If we consider that the basic premise of a revolution is the entry of the masses onto the stage of history, then the events of 1918 in Germany constituted a gigantic – and classic – revolutionary movement. The awakening of the masses and their active participation in politics is the most decisive feature of revolution, including the German Revolution. The revolution itself is a colossal school in which millions of ordinary men and women rapidly learn through their daily experience. Every single day a new revelation and a new lesson is learned. A new order begins to take shape and crystallise. Through the efforts and initiative of the masses alone, the revolution places power into their hands. As a consequence, it succeeds in breaking the political domination of the Junker class and sweeps away the monarchy. Leon Trotsky – who had direct experience of leading a revolution – answered the question in the following manner:
The most indubitable feature of a revolution is the direct interference of the masses in historical events. In ordinary times the state, be it monarchical or democratic, elevates itself above the nation, and history is made by specialists in that line of business – kings, ministers, bureaucrats, parliamentarians, journalists. But at those crucial moments when the old order becomes no longer endurable to the masses, they break over the barriers excluding them from the political arena, sweep aside their traditional representatives, and create by their own interference the initial groundwork for a new régime. Whether this is good or bad we leave to the judgment of moralists. We ourselves will take the facts as they are given by the objective course of development. The history of a revolution is for us first of all a history of the forcible entrance of the masses into the realm of rulership over their own destiny. (L. Trotsky, The History of the Russian Revolution, emphasis added.)
If we take this scientific definition, the events in Germany in November 1918 certainly constituted a revolution. Unfortunately, it stopped short, halfway. It did not destroy the economic power of the bankers and capitalists. The fact that the German revolution was not carried through to a successful conclusion, as in Russia in 1917, is another matter. It simply proves that you cannot carry through half a revolution. A revolution must go all the way or it will fail. There is no halfway house.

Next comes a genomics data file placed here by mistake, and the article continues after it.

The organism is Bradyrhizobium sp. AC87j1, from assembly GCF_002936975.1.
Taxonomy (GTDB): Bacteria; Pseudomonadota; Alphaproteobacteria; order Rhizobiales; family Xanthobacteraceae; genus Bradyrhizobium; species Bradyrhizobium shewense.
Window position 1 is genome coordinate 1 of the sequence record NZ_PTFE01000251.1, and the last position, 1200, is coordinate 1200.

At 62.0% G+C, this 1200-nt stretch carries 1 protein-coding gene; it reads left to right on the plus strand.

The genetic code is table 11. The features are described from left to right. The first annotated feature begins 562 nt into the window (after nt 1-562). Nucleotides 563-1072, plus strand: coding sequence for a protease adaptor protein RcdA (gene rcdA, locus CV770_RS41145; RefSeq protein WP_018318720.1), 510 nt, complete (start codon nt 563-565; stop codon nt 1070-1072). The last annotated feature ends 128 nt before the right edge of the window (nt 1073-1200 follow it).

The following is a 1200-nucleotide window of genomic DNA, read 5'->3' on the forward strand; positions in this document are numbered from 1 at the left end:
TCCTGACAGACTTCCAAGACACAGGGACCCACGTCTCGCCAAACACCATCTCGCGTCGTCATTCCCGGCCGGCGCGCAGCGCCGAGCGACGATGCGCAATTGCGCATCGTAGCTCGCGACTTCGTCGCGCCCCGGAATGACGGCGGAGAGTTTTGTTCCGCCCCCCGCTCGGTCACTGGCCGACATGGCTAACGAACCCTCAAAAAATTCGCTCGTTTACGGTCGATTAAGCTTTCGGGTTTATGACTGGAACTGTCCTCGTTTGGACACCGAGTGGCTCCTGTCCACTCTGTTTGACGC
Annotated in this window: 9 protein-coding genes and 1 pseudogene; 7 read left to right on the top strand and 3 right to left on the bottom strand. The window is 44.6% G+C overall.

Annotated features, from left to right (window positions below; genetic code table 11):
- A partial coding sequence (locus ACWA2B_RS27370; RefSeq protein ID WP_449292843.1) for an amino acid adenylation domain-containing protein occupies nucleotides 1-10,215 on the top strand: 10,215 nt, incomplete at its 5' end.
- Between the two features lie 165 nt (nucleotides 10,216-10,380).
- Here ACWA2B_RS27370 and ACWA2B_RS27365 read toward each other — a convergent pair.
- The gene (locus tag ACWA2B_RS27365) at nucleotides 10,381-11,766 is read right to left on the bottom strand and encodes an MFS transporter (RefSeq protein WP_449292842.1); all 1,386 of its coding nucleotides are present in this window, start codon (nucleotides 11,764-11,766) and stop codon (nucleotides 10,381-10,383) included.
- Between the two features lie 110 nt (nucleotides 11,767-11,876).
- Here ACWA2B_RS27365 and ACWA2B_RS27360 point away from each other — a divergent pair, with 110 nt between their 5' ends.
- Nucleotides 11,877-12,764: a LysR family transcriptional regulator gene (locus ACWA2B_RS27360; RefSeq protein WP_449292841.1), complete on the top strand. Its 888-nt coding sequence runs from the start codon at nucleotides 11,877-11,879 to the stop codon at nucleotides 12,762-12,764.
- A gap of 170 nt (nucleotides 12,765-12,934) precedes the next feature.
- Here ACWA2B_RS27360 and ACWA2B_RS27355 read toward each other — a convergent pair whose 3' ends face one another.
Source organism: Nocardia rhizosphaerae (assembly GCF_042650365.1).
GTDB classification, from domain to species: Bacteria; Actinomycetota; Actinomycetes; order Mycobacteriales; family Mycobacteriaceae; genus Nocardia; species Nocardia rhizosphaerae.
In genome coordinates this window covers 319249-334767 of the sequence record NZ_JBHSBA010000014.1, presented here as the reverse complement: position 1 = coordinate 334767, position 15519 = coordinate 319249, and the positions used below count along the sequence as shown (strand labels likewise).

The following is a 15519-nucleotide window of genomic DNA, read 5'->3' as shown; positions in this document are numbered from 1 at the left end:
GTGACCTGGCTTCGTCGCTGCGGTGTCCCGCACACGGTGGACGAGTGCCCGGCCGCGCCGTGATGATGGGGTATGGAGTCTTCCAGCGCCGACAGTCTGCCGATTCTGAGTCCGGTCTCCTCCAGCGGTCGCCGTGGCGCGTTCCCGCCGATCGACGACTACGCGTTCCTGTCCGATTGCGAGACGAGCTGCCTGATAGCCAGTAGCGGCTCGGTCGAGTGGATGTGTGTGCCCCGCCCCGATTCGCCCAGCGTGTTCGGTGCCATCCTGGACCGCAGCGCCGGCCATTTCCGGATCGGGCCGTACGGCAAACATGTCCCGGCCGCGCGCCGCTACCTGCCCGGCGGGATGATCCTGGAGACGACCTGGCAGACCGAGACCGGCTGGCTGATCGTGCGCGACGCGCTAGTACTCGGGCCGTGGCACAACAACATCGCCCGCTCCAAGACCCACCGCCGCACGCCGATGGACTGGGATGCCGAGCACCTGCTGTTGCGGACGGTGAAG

It also demonstrates that victory does not fall like a ripe fruit from a tree. Even when every element of capitalist society has disintegrated, and the workers are prepared to take the power, it requires, above all, a determined and conscious revolutionary leadership, which is prepared to go to the very end.
Although the 1918 revolution was defeated, other revolutionary opportunities, equally as important, emerged in 1919, 1920 and in particular 1923. Trotsky believed revolutionary possibilities could have existed in German even up until the victory of Hitler. The German working class had shown itself more than ready to lead mankind out of an epoch of hunger and blood. The blame does not lie with them. In fact, nothing more could be asked of them. These opportunities were cynically squandered by their leaders. Once again, German capitalism was allowed to survive, but at such terrible human cost.
The German ‘October’ was not realised, not because of the lack of resolve of the masses, which showed no limits, but because of the betrayals and blunders at the top of both the reformist and Communist parties. It was these defeats, which eventually drove the frenzied ruined middle classes into the arms of the fascists and prepared the way for the victory of Hitler. But even then, Hitler could have been stopped in his tracks if it hadn’t been for the criminal role of the workers’ leaders. Despite having weapons and armaments, as well as their own military formations, they allowed the fascists to come to power without a fight. The German workers were led like lambs to the slaughter. The leaders of the Social Democrats refused to fight as, according to them, resistance would have led to civil war and bloodshed. Bloodshed! It was the very failure to act decisively that made bloodshed inevitable. Millions of workers would perish as a result of fascist barbarism.
The leaders of the Communist Party, who had embraced Stalinism during the 1920s, ignored the calls of Leon Trotsky for a united front of workers’ organisations against fascism, but instead continued to denounce the socialists as ‘social fascists’, and as the main enemy. Trotsky made a forceful appeal to the Communist workers:
Worker-Communists, you are hundreds of thousands, millions; you cannot leave for any place; there are not enough passports for you. Should fascism come to power, it will ride over your skulls and spines like a terrific tank. Your salvation lies in merciless struggle. And only a fighting unity with the Social Democratic workers can bring victory. Make haste, worker-Communists, you have very little time left! (L. Trotsky, ‘Germany: The Key to the International Situation’, 8 December 1931.)